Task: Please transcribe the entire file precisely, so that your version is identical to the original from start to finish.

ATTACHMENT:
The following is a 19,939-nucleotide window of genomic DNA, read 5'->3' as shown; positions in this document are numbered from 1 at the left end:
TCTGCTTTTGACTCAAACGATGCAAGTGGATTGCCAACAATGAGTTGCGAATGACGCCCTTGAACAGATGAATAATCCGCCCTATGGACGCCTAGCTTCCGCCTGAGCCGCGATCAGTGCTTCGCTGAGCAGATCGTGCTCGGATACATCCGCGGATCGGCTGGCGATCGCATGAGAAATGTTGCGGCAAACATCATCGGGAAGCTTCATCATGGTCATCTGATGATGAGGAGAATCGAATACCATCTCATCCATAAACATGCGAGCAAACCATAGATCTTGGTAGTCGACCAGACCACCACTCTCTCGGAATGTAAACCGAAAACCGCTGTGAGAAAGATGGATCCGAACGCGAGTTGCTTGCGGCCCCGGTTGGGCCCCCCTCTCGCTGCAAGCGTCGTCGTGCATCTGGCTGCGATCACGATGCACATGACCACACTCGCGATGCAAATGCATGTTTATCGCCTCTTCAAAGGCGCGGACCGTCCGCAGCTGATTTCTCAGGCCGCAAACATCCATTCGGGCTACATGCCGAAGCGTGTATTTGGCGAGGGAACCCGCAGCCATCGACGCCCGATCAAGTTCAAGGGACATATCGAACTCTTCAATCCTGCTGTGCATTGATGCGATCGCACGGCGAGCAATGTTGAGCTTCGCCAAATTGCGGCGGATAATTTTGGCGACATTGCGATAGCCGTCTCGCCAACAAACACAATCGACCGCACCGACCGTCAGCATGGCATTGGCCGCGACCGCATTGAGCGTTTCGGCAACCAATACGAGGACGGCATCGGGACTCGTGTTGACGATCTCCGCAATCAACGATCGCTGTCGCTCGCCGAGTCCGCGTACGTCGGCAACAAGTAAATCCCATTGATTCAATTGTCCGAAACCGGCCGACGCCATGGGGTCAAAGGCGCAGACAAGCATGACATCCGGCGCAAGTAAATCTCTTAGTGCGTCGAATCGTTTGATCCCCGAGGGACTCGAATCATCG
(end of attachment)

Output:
The following is a 19,939-nucleotide window of genomic DNA, read 5'->3' as shown; positions in this document are numbered from 1 at the left end:
TCTGCTTTTGACTCAAACGATGCAAGTGGATTGCCAACAATGAGTTGCGAATGACGCCCTTGAACAGATGAATAATCCGCCCTATGGACGCCTAGCTTCCGCCTGAGCCGCGATCAGTGCTTCGCTGAGCAGATCGTGCTCGGATACATCCGCGGATCGGCTGGCGATCGCATGAGAAATGTTGCGGCAAACATCATCGGGAAGCTTCATCATGGTCATCTGATGATGAGGAGAATCGAATACCATCTCATCCATAAACATGCGAGCAAACCATAGATCTTGGTAGTCGACCAGACCACCACTCTCTCGGAATGTAAACCGAAAACCGCTGTGAGAAAGATGGATCCGAACGCGAGTTGCTTGCGGCCCCGGTTGGGCCCCCCTCTCGCTGCAAGCGTCGTCGTGCATCTGGCTGCGATCACGATGCACATGACCACACTCGCGATGCAAATGCATGTTTATCGCCTCTTCAAAGGCGCGGACCGTCCGCAGCTGATTTCTCAGGCCGCAAACATCCATTCGGGCTACATGCCGAAGCGTGTATTTGGCGAGGGAACCCGCAGCCATCGACGCCCGATCAAGTTCAAGGGACATATCGAACTCTTCAATCCTGCTGTGCATTGATGCGATCGCACGGCGAGCAATGTTGAGCTTCGCCAAATTGCGGCGGATAATTTTGGCGACATTGCGATAGCCGTCTCGCCAACAAACACAATCGACCGCACCGACCGTCAGCATGGCATTGGCCGCGACCGCATTGAGCGTTTCGGCAACCAATACGAGGACGGCATCGGGACTCGTGTTGACGATCTCCGCAATCAACGATCGCTGTCGCTCGCCGAGTCCGCGTACGTCGGCAACAAGTAAATCCCATTGATTCAATTGTCCGAAACCGGCCGACGCCATGGGGTCAAAGGCGCAGACAAGCATGACATCCGGCGCAAGTAAATCTCTTAGTGCGTCGAATCGTTTGATCCCCGAGGGACTCGAATCATCG